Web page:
Trans Women Seek Their New Voices In Unusual Hybrid

Scene from `Contralto,’ a fusion of film and a live chamber music ensemble that received its West Coast premiere in Portland Sept. 14.

PORTLAND, Ore. – Contralto, an unusual work that fuses film with a live chamber ensemble to explore the voices of transgender women, received its incisive U.S. West Coast premiere on Sept. 14 by the Third Angle New Music Ensemble as part of the Time-Based Art Festival. Created by Sarah Hennies, the one-hour piece combined elements of music therapy and documentary in a manner that was both thought-provoking and puzzling.

The performance took place in a large warehouse-like building that serves as the headquarters of the Portland Institute for Contemporary Art. PICA launched TBA in 2003. It has grown steadily. Last year the two-week extravaganza drew 26,000 people.

The Third Angle Music Ensemble performing with film.

The term contralto refers to the lowest singing range of the female voice. Each of the performers in the film (including Alexandra Brandon, Alyssa Green, Anna McCormick, Dreia Spies, Sarang Umarji, and Josie Zanfordino) had undergone sex reassignment to become a woman. As the program notes stated, higher levels of estrogen do not affect the voices of trans women. Being a trans woman with a male voice can lead to many problems, including dysphoria, harassment, and violence.

In her introduction to Contralto, Hennies, a composer and percussionist based in Ithaca, NY, took credit for the music and the film. The text was written by speech pathologists. The percussive music (performed by violinist Searmi Park, violist Kim Mai Nguyen, cellist Valdine Mishkin, bassist Nina DeCesare, and percussionists Paul Owen, Luanne Warner Katz, and Chris Whyte) seemed to invoke the emotional struggle that the trans women went through as they tried to find their new voices.

The piece unfolded slowly and was not separated into movements, but it did have several brief pauses that gave it a semblance of structure, beginning with a guided meditation. Each person closed her eyes and followed the suggestions, such as “Notice your neck and throat. Let them be soft. Relax. Let your face and facial muscles be soft.”

Nina DeCesare plays the double bass.

After each trans woman was told, “Take a breath and, when you are ready, open your eyes,” the musicians went into action, crumpling paper, dropping water into a bowl, tapping on the sides of their instruments, and making many other sounds that had no sustained tone.

In the next sequence, each participant said an aspirational word like “how,” “hike,” “help,” and “hoist,” and sentences beginning with those words. After speaking a series of phrases that often started with the word “if,” each participant recited a snippet of medical advice from their vocal-training period, such as to avoid whispering and avoid smoking.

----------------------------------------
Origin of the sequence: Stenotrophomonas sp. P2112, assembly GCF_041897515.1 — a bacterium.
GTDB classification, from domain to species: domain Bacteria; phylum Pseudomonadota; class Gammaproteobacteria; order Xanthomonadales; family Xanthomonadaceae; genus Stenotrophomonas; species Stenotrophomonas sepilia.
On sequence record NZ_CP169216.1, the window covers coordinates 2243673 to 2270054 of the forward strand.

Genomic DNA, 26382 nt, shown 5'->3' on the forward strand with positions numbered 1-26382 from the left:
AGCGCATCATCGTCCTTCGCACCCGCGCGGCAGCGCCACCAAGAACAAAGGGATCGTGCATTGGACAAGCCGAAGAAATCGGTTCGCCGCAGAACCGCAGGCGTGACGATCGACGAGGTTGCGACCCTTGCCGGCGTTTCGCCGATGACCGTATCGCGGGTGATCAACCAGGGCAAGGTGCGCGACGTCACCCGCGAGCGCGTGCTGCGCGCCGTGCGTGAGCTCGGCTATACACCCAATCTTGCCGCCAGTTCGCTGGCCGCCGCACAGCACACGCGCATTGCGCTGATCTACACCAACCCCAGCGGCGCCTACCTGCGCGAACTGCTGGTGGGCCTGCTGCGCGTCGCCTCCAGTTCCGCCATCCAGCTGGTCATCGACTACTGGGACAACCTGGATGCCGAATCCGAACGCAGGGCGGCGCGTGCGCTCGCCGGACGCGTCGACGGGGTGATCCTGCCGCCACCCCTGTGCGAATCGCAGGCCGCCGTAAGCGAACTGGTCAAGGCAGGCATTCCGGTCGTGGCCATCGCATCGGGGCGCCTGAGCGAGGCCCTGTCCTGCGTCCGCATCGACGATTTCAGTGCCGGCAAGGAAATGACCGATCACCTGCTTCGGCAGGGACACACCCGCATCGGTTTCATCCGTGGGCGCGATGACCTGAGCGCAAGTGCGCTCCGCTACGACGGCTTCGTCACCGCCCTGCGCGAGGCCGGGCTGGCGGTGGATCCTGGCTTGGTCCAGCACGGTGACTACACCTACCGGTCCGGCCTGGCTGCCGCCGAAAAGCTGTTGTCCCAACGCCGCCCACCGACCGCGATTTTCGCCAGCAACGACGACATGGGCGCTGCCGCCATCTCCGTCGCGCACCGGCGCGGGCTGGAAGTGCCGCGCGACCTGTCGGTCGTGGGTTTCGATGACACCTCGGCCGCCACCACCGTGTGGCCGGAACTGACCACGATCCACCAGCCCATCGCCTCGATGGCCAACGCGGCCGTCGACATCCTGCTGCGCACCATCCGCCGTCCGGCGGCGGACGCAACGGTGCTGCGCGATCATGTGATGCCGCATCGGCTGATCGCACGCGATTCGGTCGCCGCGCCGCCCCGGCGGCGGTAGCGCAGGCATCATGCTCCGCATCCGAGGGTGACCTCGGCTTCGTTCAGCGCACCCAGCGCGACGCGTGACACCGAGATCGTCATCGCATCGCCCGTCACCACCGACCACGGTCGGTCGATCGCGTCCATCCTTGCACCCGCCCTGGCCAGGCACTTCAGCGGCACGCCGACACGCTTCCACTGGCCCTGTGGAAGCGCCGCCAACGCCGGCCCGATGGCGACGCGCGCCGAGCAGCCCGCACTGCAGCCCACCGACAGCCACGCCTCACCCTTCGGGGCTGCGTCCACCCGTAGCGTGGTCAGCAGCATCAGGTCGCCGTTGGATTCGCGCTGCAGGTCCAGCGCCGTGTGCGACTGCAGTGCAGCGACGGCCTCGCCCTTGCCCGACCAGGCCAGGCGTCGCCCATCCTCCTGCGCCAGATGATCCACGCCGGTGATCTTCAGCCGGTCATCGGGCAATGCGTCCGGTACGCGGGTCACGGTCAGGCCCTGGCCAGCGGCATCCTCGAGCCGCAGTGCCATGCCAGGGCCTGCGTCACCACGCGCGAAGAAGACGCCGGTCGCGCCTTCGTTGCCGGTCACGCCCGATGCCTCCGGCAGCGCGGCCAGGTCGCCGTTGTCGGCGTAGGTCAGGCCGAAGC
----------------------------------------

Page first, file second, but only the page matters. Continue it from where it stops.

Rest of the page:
When the instrumental ensemble played a sustained tone, each transgender woman attempted to sing that tone and go up the scale. Most of them barely opened their mouths, and stepped up just a few notes. When the women tried nasal sounds, the instrumentalists rang tiny bells is if to encourage them. All of this culminated in a long drum roll and upward glissandi by the strings as each participant tried to push her voice higher.

In the final sequence, each participant spoke a number of sentences addressed to someone named Peter, such as “Help me, Peter, help me” and “Miss me, Peter, miss me.” The orchestra accompanied them with sounds that seesawed back and forth, suggesting the inner struggle of each woman. One of the drummers repeatedly tossed a small object in the air, caught it, and tapped various instruments.

L to R: Luane Warner Katz (percussion), Searmi Park (violin), Kim Mai Nguyen (viola).

About midway through the piece, the pauses were punctuated by a sung chord that reminded me of a factory whistle. The chordal blasts suggested that the performers would meet each other and perhaps form an impromptu choir, but this never happened. Instead, we were left with portraits of individuals who were hopeful but still anxious to have fully accepted women’s voices.

That ending left me wondering what would happen to them. Would they be successful in finding their new voices? Hennies didn’t tie everything up in a neat bundle. But the unresolved conclusion and perhaps the absence of sung music caused some listeners to grumble. I heard the couple behind me wondering if they could get their money back.

Perhaps Hennies will make another film with the same group a few years from now to give us an update.